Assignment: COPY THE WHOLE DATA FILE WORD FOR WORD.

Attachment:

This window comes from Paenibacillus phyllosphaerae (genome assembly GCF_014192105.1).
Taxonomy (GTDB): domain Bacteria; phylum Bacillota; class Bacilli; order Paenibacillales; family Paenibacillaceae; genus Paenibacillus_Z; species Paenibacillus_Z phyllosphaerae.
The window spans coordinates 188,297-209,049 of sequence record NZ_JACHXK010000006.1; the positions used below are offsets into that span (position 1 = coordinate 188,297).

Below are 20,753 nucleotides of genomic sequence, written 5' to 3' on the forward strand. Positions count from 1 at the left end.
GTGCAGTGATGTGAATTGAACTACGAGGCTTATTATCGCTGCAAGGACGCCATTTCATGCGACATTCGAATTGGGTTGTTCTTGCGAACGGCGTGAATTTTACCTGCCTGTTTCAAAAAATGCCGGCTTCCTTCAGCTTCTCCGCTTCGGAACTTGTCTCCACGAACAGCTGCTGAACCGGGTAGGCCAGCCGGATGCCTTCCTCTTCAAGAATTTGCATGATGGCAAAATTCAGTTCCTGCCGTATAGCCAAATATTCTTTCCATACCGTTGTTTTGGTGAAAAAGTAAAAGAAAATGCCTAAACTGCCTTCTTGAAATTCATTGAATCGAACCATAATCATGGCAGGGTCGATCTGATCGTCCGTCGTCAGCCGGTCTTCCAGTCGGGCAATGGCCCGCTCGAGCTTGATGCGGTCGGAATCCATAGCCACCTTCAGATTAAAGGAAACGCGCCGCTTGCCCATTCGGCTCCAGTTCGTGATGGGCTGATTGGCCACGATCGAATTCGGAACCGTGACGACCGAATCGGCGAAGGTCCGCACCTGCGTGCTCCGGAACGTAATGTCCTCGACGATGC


This window comes from Paenibacillus phyllosphaerae (genome assembly GCF_014192105.1).
Taxonomy (GTDB): domain Bacteria; phylum Bacillota; class Bacilli; order Paenibacillales; family Paenibacillaceae; genus Paenibacillus_Z; species Paenibacillus_Z phyllosphaerae.
The window spans coordinates 188,297-209,049 of sequence record NZ_JACHXK010000006.1; the positions used below are offsets into that span (position 1 = coordinate 188,297).

Below are 20,753 nucleotides of genomic sequence, written 5' to 3' on the forward strand. Positions count from 1 at the left end.
GTGCAGTGATGTGAATTGAACTACGAGGCTTATTATCGCTGCAAGGACGCCATTTCATGCGACATTCGAATTGGGTTGTTCTTGCGAACGGCGTGAATTTTACCTGCCTGTTTCAAAAAATGCCGGCTTCCTTCAGCTTCTCCGCTTCGGAACTTGTCTCCACGAACAGCTGCTGAACCGGGTAGGCCAGCCGGATGCCTTCCTCTTCAAGAATTTGCATGATGGCAAAATTCAGTTCCTGCCGTATAGCCAAATATTCTTTCCATACCGTTGTTTTGGTGAAAAAGTAAAAGAAAATGCCTAAACTGCCTTCTTGAAATTCATTGAATCGAACCATAATCATGGCAGGGTCGATCTGATCGTCCGTCGTCAGCCGGTCTTCCAGTCGGGCAATGGCCCGCTCGAGCTTGATGCGGTCGGAATCCATAGCCACCTTCAGATTAAAGGAAACGCGCCGCTTGCCCATTCGGCTCCAGTTCGTGATGGGCTGATTGGCCACGATCGAATTCGGAACCGTGACGACCGAATCGGCGAAGGTCCGCACCTGCGTGCTCCGGAACGTAATGTCCTCGACGATGC